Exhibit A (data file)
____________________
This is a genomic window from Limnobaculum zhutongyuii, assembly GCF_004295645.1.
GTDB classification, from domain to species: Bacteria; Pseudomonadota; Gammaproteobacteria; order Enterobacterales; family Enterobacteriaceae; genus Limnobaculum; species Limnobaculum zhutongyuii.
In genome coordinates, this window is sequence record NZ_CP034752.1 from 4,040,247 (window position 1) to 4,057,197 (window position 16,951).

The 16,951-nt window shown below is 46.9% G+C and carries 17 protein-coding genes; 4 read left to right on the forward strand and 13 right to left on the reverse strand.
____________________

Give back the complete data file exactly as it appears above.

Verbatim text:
This is a genomic window from Limnobaculum zhutongyuii, assembly GCF_004295645.1.
GTDB classification, from domain to species: Bacteria; Pseudomonadota; Gammaproteobacteria; order Enterobacterales; family Enterobacteriaceae; genus Limnobaculum; species Limnobaculum zhutongyuii.
In genome coordinates, this window is sequence record NZ_CP034752.1 from 4,040,247 (window position 1) to 4,057,197 (window position 16,951).

The 16,951-nt window shown below is 46.9% G+C and carries 17 protein-coding genes; 4 read left to right on the forward strand and 13 right to left on the reverse strand.